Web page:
University offers printable absence notes

For single-episode absences, students can print a note at home to bring to their professors.

by Gwiwon Jason Nam

Starting this semester, students have the option of printing their own notes for class absences from Boynton Health.

The Office of Undergraduate Education and the Office for Student Affairs at the University of Minnesota allow students to use a form to self-report a single-episode absence. Starting in time for the spring semester, the optional form was made available for students to print at home.

Jennifer Reckner, OUE chief of staff, said the absence policy has not changed. The policy allows students to have a one-time absence without medical documentation unless there is an exam, lab or “important graded in-class assignments.” The self-reporting notes, available on the Boynton website and makeup policy page, may prevent misunderstandings between professors and students regarding the policy.

“If the student feels more comfortable using a form, they can do that,” Reckner wrote in an email to the Minnesota Daily. “We will be providing the student with the option of using a form to self-report their single episode absence.”

The change was made to minimize the number of requests for “sick notes” from Boynton for conditions that do not require a medical visit, such as colds or the flu. A student would typically receive an absence note by calling or visiting Boynton.

“During cold and flu season, the number of requests for notes has … typically been between 100-120 notes per day,” Reckner said. “Requests for notes for an illness that requires only self-care is an unnecessary use of medical resources.”

Reckner said they hope to respect and trust students as adults and want to emulate the work world.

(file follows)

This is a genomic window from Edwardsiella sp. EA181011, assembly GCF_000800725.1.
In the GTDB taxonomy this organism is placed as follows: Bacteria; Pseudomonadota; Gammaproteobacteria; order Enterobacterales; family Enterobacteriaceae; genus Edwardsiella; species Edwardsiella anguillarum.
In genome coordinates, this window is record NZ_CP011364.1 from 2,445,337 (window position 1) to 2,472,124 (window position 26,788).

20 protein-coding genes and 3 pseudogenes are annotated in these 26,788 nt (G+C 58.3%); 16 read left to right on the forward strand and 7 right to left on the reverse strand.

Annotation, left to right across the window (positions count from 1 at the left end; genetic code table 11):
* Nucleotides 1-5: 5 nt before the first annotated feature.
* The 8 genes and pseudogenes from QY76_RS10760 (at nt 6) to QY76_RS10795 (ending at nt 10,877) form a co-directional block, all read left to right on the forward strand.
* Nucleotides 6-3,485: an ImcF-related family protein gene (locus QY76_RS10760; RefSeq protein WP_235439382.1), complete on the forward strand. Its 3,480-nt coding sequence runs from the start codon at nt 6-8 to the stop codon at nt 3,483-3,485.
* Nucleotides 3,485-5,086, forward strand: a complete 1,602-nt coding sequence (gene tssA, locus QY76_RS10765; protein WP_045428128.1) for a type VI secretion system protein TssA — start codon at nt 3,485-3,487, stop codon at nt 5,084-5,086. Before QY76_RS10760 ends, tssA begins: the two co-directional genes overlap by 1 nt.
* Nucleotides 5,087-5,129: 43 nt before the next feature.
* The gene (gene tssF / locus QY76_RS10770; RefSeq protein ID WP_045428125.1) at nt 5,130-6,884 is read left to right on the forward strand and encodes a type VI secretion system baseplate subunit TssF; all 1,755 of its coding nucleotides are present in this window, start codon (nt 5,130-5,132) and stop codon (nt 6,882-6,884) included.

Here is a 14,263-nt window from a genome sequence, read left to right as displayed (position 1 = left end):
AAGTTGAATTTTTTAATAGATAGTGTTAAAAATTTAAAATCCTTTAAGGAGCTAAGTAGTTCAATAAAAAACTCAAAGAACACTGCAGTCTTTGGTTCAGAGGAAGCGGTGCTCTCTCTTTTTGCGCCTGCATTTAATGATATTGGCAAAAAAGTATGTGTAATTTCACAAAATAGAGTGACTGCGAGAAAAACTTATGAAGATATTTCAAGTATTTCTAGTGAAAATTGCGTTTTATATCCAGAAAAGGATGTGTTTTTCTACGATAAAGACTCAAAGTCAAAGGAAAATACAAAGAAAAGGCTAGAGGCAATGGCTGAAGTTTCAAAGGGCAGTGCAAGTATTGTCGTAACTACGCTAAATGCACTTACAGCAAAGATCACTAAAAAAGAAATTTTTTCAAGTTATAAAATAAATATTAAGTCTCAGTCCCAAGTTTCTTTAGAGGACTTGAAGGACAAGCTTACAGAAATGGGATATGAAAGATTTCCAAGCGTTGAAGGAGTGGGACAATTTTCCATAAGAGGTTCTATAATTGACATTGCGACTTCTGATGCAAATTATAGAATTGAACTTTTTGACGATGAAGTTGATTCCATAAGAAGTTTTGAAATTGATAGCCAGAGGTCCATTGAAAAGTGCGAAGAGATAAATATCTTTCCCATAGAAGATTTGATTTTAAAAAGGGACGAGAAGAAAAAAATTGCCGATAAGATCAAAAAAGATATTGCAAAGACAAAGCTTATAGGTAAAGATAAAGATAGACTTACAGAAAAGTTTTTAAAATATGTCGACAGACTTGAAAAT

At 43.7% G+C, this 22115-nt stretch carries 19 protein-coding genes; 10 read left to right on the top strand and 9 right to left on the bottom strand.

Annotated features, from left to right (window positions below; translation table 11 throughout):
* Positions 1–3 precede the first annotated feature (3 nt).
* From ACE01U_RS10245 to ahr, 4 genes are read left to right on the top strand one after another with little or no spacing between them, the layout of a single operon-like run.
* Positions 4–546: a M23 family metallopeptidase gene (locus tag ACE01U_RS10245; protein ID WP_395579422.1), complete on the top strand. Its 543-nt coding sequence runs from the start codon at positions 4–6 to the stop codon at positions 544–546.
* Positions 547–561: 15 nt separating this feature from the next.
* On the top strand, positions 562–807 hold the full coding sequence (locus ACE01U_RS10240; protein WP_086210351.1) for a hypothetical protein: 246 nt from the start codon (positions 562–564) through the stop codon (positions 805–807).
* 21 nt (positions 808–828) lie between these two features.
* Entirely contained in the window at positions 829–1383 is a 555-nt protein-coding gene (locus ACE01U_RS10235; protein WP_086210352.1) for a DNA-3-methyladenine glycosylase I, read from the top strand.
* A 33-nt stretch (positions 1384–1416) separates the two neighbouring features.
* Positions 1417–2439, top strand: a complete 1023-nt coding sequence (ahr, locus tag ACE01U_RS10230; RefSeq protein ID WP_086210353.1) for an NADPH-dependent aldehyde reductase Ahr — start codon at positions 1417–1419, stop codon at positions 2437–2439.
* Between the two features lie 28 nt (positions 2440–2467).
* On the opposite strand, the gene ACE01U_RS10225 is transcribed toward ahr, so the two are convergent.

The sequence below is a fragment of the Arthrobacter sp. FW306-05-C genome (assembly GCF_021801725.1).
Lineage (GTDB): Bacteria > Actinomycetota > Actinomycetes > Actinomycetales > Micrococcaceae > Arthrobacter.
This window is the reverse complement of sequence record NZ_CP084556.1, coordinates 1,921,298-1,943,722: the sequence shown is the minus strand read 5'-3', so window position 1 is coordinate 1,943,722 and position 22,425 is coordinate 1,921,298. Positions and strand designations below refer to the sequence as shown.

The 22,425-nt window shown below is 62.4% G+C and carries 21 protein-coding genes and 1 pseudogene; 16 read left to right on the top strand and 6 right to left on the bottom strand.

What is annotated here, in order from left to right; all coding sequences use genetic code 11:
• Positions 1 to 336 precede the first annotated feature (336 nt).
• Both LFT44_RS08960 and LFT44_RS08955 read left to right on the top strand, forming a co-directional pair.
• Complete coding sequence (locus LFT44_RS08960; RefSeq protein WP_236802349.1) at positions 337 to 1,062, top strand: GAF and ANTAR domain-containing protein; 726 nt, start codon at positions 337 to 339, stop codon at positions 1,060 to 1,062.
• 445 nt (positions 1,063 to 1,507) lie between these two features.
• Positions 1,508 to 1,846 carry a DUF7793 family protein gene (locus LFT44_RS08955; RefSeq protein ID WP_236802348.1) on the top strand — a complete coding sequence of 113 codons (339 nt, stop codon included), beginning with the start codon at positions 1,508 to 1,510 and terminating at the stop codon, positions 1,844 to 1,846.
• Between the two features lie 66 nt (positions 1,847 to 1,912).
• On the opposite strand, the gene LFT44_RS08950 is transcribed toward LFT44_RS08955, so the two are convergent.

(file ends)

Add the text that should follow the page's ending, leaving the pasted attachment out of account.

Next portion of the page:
“If a person is sick for a day with a cold, an employer does not typically request that the employee seek medical attention and provide documentation,” Reckner said.

They expect to see a significant decrease in requests for medical notes for illnesses that do not require medical attention as students and faculty become more aware of the single-episode absence policy. Boynton and OUE began discussions through the University Senate last fall.

“We believe this approach better serves students and will allow us to use our limited resources more effectively,” said Carl Anderson, director and chief health officer at Boynton.

Ryan Su, a first-year electrical engineering student, was not aware of the addition, but he believes the policy and note might be useful to deal with courses that have a strict attendance policy.

Reckner emphasized the implementation of absence notes is not a change to the policy. Students are welcome and encouraged to visit the clinic if they feel it is necessary.

“Boynton will continue to provide absence notes when students have recurring class absences due to an ongoing medical illness,” Anderson said.